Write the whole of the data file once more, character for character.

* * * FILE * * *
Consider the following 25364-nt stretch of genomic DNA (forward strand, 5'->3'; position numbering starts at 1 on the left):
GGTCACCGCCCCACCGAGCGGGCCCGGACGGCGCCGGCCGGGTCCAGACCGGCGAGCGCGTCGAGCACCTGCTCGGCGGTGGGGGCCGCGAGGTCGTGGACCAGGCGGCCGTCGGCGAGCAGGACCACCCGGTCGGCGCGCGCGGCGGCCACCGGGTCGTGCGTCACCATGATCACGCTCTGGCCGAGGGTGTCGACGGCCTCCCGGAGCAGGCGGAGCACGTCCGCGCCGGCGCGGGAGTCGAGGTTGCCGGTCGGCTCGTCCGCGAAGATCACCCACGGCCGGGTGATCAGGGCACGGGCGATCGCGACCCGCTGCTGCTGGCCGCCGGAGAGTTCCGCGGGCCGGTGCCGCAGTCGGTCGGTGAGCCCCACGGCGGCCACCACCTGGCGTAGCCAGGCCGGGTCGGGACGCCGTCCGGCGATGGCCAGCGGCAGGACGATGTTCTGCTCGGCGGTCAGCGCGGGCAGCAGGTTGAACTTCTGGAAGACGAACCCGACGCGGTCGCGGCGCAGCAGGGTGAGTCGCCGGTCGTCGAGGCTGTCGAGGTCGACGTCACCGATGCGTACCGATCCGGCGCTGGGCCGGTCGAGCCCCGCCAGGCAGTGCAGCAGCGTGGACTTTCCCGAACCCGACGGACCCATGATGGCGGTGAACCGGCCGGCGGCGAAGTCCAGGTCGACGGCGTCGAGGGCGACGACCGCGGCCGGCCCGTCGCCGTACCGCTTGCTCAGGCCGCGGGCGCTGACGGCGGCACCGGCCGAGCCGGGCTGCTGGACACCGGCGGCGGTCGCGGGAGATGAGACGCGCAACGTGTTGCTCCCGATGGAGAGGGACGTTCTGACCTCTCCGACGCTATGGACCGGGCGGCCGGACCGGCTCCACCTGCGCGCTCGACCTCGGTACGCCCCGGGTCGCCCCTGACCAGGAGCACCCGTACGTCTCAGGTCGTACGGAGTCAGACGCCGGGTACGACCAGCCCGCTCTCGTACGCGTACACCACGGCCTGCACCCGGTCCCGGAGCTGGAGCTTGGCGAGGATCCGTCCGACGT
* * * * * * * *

Consider the following 25364-nt stretch of genomic DNA (forward strand, 5'->3'; position numbering starts at 1 on the left):
GGTCACCGCCCCACCGAGCGGGCCCGGACGGCGCCGGCCGGGTCCAGACCGGCGAGCGCGTCGAGCACCTGCTCGGCGGTGGGGGCCGCGAGGTCGTGGACCAGGCGGCCGTCGGCGAGCAGGACCACCCGGTCGGCGCGCGCGGCGGCCACCGGGTCGTGCGTCACCATGATCACGCTCTGGCCGAGGGTGTCGACGGCCTCCCGGAGCAGGCGGAGCACGTCCGCGCCGGCGCGGGAGTCGAGGTTGCCGGTCGGCTCGTCCGCGAAGATCACCCACGGCCGGGTGATCAGGGCACGGGCGATCGCGACCCGCTGCTGCTGGCCGCCGGAGAGTTCCGCGGGCCGGTGCCGCAGTCGGTCGGTGAGCCCCACGGCGGCCACCACCTGGCGTAGCCAGGCCGGGTCGGGACGCCGTCCGGCGATGGCCAGCGGCAGGACGATGTTCTGCTCGGCGGTCAGCGCGGGCAGCAGGTTGAACTTCTGGAAGACGAACCCGACGCGGTCGCGGCGCAGCAGGGTGAGTCGCCGGTCGTCGAGGCTGTCGAGGTCGACGTCACCGATGCGTACCGATCCGGCGCTGGGCCGGTCGAGCCCCGCCAGGCAGTGCAGCAGCGTGGACTTTCCCGAACCCGACGGACCCATGATGGCGGTGAACCGGCCGGCGGCGAAGTCCAGGTCGACGGCGTCGAGGGCGACGACCGCGGCCGGCCCGTCGCCGTACCGCTTGCTCAGGCCGCGGGCGCTGACGGCGGCACCGGCCGAGCCGGGCTGCTGGACACCGGCGGCGGTCGCGGGAGATGAGACGCGCAACGTGTTGCTCCCGATGGAGAGGGACGTTCTGACCTCTCCGACGCTATGGACCGGGCGGCCGGACCGGCTCCACCTGCGCGCTCGACCTCGGTACGCCCCGGGTCGCCCCTGACCAGGAGCACCCGTACGTCTCAGGTCGTACGGAGTCAGACGCCGGGTACGACCAGCCCGCTCTCGTACGCGTACACCACGGCCTGCACCCGGTCCCGGAGCTGGAGCTTGGCGAGGATCCGTCCGACGT